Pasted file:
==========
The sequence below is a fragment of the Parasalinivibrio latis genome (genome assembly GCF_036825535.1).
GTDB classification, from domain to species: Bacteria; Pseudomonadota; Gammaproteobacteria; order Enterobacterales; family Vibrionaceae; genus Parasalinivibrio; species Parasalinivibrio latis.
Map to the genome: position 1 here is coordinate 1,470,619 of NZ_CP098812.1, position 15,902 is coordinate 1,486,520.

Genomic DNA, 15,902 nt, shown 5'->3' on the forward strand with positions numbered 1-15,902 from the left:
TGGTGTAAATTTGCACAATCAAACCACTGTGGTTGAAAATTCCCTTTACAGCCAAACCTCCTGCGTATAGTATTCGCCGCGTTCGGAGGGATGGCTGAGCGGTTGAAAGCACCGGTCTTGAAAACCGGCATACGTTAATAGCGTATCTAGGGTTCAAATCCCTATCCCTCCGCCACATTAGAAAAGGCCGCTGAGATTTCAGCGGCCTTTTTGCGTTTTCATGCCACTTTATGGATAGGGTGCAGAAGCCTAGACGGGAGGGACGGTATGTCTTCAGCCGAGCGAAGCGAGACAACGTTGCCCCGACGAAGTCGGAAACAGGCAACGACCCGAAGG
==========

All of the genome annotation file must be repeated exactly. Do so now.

The sequence below is a fragment of the Parasalinivibrio latis genome (genome assembly GCF_036825535.1).
GTDB classification, from domain to species: Bacteria; Pseudomonadota; Gammaproteobacteria; order Enterobacterales; family Vibrionaceae; genus Parasalinivibrio; species Parasalinivibrio latis.
Map to the genome: position 1 here is coordinate 1,470,619 of NZ_CP098812.1, position 15,902 is coordinate 1,486,520.

Genomic DNA, 15,902 nt, shown 5'->3' on the forward strand with positions numbered 1-15,902 from the left:
TGGTGTAAATTTGCACAATCAAACCACTGTGGTTGAAAATTCCCTTTACAGCCAAACCTCCTGCGTATAGTATTCGCCGCGTTCGGAGGGATGGCTGAGCGGTTGAAAGCACCGGTCTTGAAAACCGGCATACGTTAATAGCGTATCTAGGGTTCAAATCCCTATCCCTCCGCCACATTAGAAAAGGCCGCTGAGATTTCAGCGGCCTTTTTGCGTTTTCATGCCACTTTATGGATAGGGTGCAGAAGCCTAGACGGGAGGGACGGTATGTCTTCAGCCGAGCGAAGCGAGACAACGTTGCCCCGACGAAGTCGGAAACAGGCAACGACCCGAAGG